Many associations struggle with the right strategy for involving students in their organization and events.
Some attract students to join and participate in the organization’s programs and services while still in college. They offer significant membership and registration discounts as well as ample presentation opportunities.
They usually have a “get them while they’re young” and “let’s put the kids in the show” mindset. They invest in these young professionals with the hope that doing so will keep their industry’s employment funnel healthy. So is this the right strategy for your association and conference?
Does Investing Early Result In Loyalty?
Those that invest in discounted student membership and registration believe that they’ll be repaid through long-term loyalty of the student member. The discount is often directly and indirectly funded by core members, exhibitors, and/or sponsors. It’s not uncommon to see student pricing that is $200–$300 below the per-person direct meeting costs. Ensuring that you’re investing these funds wisely is important to maintaining the trust of funding stakeholders.
One of the major evolving workforce trends is the increase in job hopping in the 10 years immediately following graduation. This trend extends across industries. If your profession is among them, it may make sense to focus more on early-career professionals than on a student strategy.
Measuring Student Conversion
If your student strategy is to invest in their future, you should be measuring individual engagement and conversion over the next five years. Very few associations have done this kind of ROI tracking. When looking at the annual meeting repeat attendance of students into the early years of their career, we usually see conversion rates below 20 percent. I’m thinking an association would want 33 percent or higher.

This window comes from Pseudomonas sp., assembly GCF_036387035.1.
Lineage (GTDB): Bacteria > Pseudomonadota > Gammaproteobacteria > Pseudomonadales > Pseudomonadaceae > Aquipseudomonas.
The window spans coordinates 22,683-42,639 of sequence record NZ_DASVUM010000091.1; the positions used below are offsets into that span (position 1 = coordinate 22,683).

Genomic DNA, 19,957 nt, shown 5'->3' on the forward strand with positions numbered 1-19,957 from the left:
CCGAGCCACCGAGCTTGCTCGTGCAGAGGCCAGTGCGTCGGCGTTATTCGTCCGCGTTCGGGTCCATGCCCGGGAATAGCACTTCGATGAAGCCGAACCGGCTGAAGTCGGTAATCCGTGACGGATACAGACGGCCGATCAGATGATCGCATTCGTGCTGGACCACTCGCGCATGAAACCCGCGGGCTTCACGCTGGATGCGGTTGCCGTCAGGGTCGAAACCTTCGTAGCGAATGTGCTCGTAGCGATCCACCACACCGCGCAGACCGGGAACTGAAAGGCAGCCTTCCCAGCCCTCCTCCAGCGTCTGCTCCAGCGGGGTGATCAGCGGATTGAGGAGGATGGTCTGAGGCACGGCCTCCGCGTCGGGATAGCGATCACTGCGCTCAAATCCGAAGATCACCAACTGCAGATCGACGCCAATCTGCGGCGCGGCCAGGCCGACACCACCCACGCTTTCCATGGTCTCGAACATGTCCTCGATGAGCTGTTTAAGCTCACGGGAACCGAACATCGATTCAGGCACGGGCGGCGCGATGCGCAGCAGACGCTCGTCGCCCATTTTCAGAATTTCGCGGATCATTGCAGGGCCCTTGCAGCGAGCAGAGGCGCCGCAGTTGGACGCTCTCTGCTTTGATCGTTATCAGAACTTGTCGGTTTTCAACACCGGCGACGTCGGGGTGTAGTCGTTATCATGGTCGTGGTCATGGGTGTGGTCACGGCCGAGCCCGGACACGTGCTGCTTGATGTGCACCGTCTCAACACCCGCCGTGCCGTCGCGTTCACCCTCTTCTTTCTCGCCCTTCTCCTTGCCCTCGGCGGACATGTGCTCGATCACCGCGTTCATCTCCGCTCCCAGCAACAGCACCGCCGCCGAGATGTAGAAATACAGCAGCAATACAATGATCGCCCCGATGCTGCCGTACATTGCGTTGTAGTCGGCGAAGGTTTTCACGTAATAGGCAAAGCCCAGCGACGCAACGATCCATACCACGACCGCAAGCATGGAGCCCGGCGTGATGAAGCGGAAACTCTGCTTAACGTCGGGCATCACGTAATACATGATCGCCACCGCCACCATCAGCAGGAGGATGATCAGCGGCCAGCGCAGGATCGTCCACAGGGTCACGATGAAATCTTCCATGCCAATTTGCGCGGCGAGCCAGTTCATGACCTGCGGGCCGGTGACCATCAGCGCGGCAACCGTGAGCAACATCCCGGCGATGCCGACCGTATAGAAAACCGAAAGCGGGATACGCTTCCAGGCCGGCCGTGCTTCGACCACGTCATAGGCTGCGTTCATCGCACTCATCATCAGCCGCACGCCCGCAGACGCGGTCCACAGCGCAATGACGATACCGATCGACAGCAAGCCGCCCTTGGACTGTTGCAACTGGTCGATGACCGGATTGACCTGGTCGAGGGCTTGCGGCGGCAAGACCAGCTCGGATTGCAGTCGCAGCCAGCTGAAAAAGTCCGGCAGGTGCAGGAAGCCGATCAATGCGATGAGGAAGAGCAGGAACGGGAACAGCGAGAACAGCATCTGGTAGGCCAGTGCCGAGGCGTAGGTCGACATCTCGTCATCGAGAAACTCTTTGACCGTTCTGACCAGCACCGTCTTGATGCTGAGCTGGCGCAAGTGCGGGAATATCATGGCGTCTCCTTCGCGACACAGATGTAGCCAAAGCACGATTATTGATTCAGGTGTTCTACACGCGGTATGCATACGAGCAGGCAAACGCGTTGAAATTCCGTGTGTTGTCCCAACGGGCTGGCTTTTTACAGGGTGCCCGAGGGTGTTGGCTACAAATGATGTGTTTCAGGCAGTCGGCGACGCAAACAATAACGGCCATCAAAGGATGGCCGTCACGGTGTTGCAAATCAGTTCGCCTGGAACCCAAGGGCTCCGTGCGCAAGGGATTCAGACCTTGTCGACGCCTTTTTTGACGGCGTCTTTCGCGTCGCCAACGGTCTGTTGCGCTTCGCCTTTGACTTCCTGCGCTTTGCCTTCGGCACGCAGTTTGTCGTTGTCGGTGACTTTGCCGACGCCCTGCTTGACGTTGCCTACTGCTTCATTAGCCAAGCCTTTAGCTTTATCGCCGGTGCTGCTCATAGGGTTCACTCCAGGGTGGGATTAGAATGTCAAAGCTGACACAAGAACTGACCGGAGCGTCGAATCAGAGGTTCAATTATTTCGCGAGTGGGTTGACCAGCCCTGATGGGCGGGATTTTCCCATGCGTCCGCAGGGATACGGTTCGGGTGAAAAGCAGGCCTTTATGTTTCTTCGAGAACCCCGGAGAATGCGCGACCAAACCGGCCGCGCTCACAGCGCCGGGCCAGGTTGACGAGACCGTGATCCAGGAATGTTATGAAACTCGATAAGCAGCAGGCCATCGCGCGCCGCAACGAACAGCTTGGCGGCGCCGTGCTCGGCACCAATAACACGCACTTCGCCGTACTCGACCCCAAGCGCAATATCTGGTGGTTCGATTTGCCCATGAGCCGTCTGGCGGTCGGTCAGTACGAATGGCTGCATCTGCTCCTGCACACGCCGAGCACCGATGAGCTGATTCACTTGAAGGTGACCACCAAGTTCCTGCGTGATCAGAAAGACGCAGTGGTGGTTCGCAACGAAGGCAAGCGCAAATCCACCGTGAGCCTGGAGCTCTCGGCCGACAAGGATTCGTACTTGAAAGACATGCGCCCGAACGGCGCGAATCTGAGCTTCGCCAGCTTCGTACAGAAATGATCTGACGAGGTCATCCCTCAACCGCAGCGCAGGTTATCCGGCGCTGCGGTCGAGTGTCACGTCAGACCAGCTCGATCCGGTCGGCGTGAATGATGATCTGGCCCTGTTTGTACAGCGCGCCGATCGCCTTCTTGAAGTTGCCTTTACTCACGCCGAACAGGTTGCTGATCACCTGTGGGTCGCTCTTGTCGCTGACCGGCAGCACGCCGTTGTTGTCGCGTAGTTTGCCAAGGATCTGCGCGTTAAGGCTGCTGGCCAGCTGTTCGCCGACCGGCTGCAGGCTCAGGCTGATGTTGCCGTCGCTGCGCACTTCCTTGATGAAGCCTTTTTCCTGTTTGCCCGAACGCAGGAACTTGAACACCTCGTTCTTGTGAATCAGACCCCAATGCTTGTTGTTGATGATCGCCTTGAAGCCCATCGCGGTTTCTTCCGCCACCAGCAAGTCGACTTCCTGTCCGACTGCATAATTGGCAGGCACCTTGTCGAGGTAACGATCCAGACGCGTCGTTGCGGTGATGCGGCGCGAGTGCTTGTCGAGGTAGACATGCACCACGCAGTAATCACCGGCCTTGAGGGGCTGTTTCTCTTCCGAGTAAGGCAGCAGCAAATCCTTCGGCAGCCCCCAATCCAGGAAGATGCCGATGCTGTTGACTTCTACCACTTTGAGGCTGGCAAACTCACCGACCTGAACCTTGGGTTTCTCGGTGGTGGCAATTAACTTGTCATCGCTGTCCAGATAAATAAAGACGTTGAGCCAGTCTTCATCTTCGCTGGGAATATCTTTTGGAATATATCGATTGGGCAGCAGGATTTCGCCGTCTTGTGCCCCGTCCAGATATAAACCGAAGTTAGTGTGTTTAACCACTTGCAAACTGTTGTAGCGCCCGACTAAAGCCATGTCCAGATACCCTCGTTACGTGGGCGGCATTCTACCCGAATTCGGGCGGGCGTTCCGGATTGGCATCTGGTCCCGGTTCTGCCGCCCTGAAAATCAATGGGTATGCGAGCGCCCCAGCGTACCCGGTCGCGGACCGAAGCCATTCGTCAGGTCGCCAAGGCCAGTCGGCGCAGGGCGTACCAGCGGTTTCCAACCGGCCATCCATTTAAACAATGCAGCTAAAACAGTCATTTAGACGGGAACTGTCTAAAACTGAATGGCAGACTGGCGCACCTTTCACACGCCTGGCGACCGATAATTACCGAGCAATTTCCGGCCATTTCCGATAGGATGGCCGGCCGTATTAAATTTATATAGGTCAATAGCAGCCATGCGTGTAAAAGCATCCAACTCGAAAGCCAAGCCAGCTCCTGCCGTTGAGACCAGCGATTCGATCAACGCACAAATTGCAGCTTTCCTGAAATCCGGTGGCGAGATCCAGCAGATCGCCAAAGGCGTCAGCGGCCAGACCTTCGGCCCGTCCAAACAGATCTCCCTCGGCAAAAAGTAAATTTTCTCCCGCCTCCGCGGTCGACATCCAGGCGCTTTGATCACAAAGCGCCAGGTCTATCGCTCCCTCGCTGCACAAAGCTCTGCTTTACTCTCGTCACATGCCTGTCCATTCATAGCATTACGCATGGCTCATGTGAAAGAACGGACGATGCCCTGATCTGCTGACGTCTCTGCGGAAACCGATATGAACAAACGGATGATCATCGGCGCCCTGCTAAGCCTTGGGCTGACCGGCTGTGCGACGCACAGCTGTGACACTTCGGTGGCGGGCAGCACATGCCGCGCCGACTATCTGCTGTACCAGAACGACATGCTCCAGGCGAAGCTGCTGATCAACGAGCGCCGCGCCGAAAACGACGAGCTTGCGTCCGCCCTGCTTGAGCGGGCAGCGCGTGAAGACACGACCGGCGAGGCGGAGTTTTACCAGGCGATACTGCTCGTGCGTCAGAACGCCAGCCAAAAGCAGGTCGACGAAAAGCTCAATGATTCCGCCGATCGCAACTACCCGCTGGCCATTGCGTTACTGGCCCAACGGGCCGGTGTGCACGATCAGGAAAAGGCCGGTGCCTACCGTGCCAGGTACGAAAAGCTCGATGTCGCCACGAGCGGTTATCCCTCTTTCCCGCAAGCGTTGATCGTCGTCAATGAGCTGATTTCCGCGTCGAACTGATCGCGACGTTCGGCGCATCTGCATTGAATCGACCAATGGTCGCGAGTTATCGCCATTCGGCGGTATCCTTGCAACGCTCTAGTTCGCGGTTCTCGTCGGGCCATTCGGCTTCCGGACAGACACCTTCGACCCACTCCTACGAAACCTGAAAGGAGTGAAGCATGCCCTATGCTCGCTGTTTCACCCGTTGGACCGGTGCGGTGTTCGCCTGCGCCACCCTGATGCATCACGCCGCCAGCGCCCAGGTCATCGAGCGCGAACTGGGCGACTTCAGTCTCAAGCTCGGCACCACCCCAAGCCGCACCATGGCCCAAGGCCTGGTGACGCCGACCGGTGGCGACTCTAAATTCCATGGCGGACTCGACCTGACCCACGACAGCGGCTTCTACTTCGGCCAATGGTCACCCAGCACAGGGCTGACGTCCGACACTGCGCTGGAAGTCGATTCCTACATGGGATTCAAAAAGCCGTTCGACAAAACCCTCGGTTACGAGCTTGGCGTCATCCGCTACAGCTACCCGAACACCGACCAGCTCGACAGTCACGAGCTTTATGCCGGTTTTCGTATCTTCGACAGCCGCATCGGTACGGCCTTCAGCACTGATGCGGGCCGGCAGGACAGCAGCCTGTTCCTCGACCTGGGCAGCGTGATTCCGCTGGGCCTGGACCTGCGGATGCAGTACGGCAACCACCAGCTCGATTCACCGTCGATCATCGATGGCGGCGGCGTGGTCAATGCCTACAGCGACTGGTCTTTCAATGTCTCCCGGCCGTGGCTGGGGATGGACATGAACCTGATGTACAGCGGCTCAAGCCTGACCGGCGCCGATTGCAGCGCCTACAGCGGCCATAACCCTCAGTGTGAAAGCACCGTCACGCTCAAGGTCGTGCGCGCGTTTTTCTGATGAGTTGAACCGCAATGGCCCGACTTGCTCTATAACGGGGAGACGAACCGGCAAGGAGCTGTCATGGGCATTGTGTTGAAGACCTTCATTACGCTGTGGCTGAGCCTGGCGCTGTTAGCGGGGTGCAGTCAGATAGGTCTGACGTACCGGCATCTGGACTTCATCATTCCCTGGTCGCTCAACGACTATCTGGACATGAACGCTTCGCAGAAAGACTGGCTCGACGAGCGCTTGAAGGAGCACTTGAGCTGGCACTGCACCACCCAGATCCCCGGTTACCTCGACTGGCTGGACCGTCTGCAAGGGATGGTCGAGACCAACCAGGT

Not All Students Are Created Equal
In the health-care profession, student categories can include residency or fellowship training. Investing in future professionals who have made a greater personal commitment to their education is more likely to pay long-term dividends over those in undergraduate programs.
Grants and Awards
I really like the programs some associations embrace that fund student attendance and travel through foundations or other programs. Usually these programs include some sort of qualification criteria, which ensures that the funds are invested more wisely.
Students Can Repel
A large percentage of student attendees won’t make all of your conference constituents happy. My advice is that students should make up 10 percent, max, of your total attendees.
- If a 15-year industry practitioner comes to your conference and doesn’t connect with enough other participants like them, they’re going to walk away believing that the conference is not designed for them.
- If the education or scientific program is riddled with low-level student research abstracts (poster or oral), advanced practitioners will opt out of participating in those parts of the program.
- “I wish there were more students stopping by my booth,” said no exhibitor (who wasn’t a recruiter) ever. Smaller booth sizes and exhibitor churn tend to be attributes of conferences with high student attendance.
Own The Mid-Career Practitioner Instead
I’m convinced that the best succession plan a conference organizer or membership organization can have is to focus their efforts on best serving the mid-career professional.
When early-career professionals begin their journey, they’re going to do what the people they look up to do. In most cases if the 10–20-year professional is a member and regular attendee of your programs, you’re going to hook the newbies. Easy to say, hard to do.
Adapted from Dave’s Forward Thinking column in PCMA’s Convene. Reprinted with permission of Convene, the magazine of the Professional Convention Management Association. ©2018.
Why do so many organizations invest in student programming when their data shows they are not effective? How do you feel about organizations that do not have a student strategy?